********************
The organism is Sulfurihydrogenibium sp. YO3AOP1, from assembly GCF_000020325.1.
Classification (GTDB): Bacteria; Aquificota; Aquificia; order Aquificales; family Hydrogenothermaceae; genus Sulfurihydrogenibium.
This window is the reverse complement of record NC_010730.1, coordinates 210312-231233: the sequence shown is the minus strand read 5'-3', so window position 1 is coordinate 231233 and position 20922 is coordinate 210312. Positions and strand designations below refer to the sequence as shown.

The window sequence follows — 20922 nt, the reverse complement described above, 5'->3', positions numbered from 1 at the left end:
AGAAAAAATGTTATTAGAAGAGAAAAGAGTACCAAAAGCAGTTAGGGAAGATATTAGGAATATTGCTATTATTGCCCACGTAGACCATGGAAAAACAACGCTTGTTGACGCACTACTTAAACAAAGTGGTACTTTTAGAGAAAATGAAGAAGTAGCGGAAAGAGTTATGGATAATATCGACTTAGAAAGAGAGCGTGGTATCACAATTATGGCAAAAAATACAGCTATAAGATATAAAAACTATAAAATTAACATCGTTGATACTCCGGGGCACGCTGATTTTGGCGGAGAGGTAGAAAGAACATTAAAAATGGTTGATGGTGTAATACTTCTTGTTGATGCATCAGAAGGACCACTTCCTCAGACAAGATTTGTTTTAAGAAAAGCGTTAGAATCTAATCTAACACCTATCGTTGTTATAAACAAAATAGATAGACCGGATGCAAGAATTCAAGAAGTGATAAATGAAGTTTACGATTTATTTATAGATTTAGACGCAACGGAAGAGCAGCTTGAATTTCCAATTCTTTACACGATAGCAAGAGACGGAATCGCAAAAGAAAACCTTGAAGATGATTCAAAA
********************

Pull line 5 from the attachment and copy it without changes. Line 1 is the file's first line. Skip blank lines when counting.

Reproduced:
AGAAAAAATGTTATTAGAAGAGAAAAGAGTACCAAAAGCAGTTAGGGAAGATATTAGGAATATTGCTATTATTGCCCACGTAGACCATGGAAAAACAACGCTTGTTGACGCACTACTTAAACAAAGTGGTACTTTTAGAGAAAATGAAGAAGTAGCGGAAAGAGTTATGGATAATATCGACTTAGAAAGAGAGCGTGGTATCACAATTATGGCAAAAAATACAGCTATAAGATATAAAAACTATAAAATTAACATCGTTGATACTCCGGGGCACGCTGATTTTGGCGGAGAGGTAGAAAGAACATTAAAAATGGTTGATGGTGTAATACTTCTTGTTGATGCATCAGAAGGACCACTTCCTCAGACAAGATTTGTTTTAAGAAAAGCGTTAGAATCTAATCTAACACCTATCGTTGTTATAAACAAAATAGATAGACCGGATGCAAGAATTCAAGAAGTGATAAATGAAGTTTACGATTTATTTATAGATTTAGACGCAACGGAAGAGCAGCTTGAATTTCCAATTCTTTACACGATAGCAAGAGACGGAATCGCAAAAGAAAACCTTGAAGATGATTCAAAA